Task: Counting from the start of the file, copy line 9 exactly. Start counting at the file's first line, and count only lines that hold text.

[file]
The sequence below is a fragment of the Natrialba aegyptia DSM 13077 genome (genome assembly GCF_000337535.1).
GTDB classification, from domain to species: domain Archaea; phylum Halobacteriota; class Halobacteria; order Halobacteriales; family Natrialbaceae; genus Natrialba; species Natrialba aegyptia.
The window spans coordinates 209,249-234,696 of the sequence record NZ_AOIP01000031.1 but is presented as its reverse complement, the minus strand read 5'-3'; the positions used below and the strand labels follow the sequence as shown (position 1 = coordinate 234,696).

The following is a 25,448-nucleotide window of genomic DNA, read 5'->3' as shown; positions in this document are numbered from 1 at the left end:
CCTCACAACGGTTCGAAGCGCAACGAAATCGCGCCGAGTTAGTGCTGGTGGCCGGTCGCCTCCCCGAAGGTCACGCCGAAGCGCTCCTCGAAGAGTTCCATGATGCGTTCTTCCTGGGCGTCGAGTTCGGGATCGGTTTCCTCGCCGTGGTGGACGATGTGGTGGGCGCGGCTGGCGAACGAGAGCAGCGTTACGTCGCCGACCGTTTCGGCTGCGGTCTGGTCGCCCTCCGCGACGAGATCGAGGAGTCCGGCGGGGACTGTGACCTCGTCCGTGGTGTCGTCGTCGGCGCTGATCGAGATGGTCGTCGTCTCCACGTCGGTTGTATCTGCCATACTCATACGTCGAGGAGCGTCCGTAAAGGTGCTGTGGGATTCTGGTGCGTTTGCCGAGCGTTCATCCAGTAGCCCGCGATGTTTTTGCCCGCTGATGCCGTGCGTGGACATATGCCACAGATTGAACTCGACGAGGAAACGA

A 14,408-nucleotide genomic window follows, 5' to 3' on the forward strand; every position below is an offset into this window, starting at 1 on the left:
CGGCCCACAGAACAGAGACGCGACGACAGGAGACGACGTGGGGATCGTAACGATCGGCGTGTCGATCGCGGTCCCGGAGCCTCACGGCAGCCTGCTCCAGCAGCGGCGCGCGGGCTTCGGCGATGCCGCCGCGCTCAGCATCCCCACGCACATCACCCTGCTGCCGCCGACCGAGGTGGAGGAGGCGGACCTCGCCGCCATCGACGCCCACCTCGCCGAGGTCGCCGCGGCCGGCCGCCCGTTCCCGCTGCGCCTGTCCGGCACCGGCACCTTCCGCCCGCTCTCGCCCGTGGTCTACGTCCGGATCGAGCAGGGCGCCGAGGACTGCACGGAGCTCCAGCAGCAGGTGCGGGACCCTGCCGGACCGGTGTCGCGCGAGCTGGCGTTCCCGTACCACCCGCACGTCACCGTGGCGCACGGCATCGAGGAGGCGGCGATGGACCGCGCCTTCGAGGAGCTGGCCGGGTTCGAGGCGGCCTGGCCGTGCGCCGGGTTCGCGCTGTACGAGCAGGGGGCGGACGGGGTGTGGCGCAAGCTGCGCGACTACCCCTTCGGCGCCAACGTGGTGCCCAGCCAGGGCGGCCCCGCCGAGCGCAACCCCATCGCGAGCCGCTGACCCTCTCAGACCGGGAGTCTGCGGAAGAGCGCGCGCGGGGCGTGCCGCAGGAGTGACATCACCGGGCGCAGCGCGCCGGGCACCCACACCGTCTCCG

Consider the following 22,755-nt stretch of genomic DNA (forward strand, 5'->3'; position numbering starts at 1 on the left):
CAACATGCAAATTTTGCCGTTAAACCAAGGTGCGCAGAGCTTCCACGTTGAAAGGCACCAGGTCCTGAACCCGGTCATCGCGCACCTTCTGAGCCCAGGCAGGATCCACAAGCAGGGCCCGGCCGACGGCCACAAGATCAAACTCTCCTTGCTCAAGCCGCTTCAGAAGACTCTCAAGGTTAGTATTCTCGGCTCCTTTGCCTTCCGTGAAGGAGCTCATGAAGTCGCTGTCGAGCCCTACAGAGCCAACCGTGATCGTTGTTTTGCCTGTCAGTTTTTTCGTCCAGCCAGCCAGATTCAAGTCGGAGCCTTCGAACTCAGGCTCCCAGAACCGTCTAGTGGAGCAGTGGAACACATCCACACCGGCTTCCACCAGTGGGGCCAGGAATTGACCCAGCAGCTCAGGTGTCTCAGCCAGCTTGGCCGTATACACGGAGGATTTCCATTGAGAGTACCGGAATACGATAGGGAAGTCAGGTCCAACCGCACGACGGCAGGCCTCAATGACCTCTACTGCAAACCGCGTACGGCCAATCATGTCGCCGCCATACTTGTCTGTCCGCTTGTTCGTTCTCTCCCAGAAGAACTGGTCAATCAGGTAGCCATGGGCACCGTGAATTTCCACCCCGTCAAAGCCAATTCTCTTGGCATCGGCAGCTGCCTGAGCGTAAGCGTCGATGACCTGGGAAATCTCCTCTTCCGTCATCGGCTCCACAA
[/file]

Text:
CAACATGCAAATTTTGCCGTTAAACCAAGGTGCGCAGAGCTTCCACGTTGAAAGGCACCAGGTCCTGAACCCGGTCATCGCGCACCTTCTGAGCCCAGGCAGGATCCACAAGCAGGGCCCGGCCGACGGCCACAAGATCAAACTCTCCTTGCTCAAGCCGCTTCAGAAGACTCTCAAGGTTAGTATTCTCGGCTCCTTTGCCTTCCGTGAAGGAGCTCATGAAGTCGCTGTCGAGCCCTACAGAGCCAACCGTGATCGTTGTTTTGCCTGTCAGTTTTTTCGTCCAGCCAGCCAGATTCAAGTCGGAGCCTTCGAACTCAGGCTCCCAGAACCGTCTAGTGGAGCAGTGGAACACATCCACACCGGCTTCCACCAGTGGGGCCAGGAATTGACCCAGCAGCTCAGGTGTCTCAGCCAGCTTGGCCGTATACACGGAGGATTTCCATTGAGAGTACCGGAATACGATAGGGAAGTCAGGTCCAACCGCACGACGGCAGGCCTCAATGACCTCTACTGCAAACCGCGTACGGCCAATCATGTCGCCGCCATACTTGTCTGTCCGCTTGTTCGTTCTCTCCCAGAAGAACTGGTCAATCAGGTAGCCATGGGCACCGTGAATTTCCACCCCGTCAAAGCCAATTCTCTTGGCATCGGCAGCTGCCTGAGCGTAAGCGTCGATGACCTGGGAAATCTCCTCTTCCGTCATCGGCTCCACAA